Overseas, heavy rains in southern and eastern China this week caused widespread flooding and landslides across six provinces, killing at least three and doing an estimated US $316 million worth of damages. Some 12,000 structures were damaged or destroyed. And five were killed in Serbia and Bosnia after the heaviest rains the Balkan region has seen in 120 years destroyed thousands of structures and did millions worth of damage.

Source:  Property Casualty 360

Better Business Bureau Warning – All Computer Users

Ransom1

Take Precautions to Prevent Your 

Computer from Being Taken Hostage

Ransomware – viruses that either lock or scramble your computer or Android device until a ransom of $300 to $400 is paid to restore functionality – is making the rounds again with a new twist: Displayed images impersonate law enforcement.

Ransomware, like other malware, arrives most commonly when you visit a malicious website or a website that’s been hacked. Victims get pop-up notices declaring that to have their files restored they must pay a ransom via money wire or Green Dot MoneyPak.

To avoid getting infected, ensure your computer’s software and anti-virus definitions are up-to-date and avoid suspicious sites. If your machine is already infected, do not pay the ransom. Instead, follow instructions provided by your anti-virus provider or contact a reputable security expert, who you’ve checked out at bbb.org, to assist in removing the malware.

Start With Trust. For more more consumer tips and information, visit bbb.org.

Source: bbb.org

3 Tips for Getting “High Risk” Life Insurance

Denied

If life insurance wasn’t a priority before, it will become one if your health declines. The combination of realizing the most important people in your life are financially dependent on you and you are no longer invincible is a wake-up call for many.

Most consumers with health issues admit that getting life insurance while they were young and healthy was always a thought, but nothing ever pushed them to pursue it until now.

No one likes to think about their untimely passing, but having a health condition prompts the thought of “If something happened to me, would my family be okay?” The harsh reality is when these health complications arise, it becomes a challenge to find affordable life insurance rates.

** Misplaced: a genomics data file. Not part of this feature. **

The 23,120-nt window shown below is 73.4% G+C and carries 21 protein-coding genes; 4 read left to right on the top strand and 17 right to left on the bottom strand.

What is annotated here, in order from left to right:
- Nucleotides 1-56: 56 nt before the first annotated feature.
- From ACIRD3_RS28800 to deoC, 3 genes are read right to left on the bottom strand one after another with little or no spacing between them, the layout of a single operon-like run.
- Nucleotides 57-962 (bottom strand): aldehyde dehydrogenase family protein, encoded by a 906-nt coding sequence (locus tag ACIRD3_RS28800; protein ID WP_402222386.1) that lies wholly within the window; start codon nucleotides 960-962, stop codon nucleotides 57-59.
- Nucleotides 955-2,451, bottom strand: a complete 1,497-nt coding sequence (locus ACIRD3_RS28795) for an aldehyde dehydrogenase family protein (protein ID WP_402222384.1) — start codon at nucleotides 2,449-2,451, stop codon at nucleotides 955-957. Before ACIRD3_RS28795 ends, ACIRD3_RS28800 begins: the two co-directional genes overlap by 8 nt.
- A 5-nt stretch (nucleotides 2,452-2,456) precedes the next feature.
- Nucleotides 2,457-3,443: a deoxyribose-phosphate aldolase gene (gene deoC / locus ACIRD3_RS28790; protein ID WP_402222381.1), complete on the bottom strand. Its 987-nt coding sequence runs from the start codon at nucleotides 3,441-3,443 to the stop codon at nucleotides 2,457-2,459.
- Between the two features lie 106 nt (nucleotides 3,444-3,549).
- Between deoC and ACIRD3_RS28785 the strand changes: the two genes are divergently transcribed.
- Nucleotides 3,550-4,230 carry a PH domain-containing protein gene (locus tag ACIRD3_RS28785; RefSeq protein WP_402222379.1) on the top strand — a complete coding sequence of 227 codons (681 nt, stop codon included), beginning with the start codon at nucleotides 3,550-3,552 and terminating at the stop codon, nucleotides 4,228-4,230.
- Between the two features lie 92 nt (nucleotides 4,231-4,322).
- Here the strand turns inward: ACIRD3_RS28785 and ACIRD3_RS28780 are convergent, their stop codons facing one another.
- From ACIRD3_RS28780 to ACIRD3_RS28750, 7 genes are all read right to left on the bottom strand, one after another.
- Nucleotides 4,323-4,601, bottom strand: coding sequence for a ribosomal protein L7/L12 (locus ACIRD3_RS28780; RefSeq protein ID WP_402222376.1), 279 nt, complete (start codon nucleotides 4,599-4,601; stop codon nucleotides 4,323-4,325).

If you have any health or lifestyle issues and you’re having trouble securing life insurance, here are 3 tips to help you in your search.

Tip #1: Work with a life insurance agent or agency that has experience with your risk.

The truth is, every life insurance company will look at your risk differently. Some life insurance companies will look at your unique risk more favorably than others. Just because you’ve been declined with one company, doesn’t mean you can’t secure affordable coverage with another company.

Ask your current agent if they have access to a “high risk” life insurance specialist. If they don’t then just do an internet search for your risk. For example, you can search: “Life Insurance with COPD” or “Life Insurance with Congestive Heart Failure.” You’ll find several agents who are experts in your risk and will know which life insurance companies will give you the best offer. There are plenty of qualified high-risk life insurance agents out there.

Tip #2: It’s all about control and compliance

If you have a chronic medical issue (diabetes, asthma, arthritis etc), all you have to do is demonstrate control and compliance. Control meaning there are no major complications, and compliance meaning you’re following your doctor’s recommendations. This applies to the majority of medical issues.

In many cases you just need to bring your cholesterol, blood pressure, a1c levels, triglycerides, PSAs or other lab results within normal limits. If you’ve been declined or highly rated because of your lab results, work on getting those under control and reapply when they back within normal limits.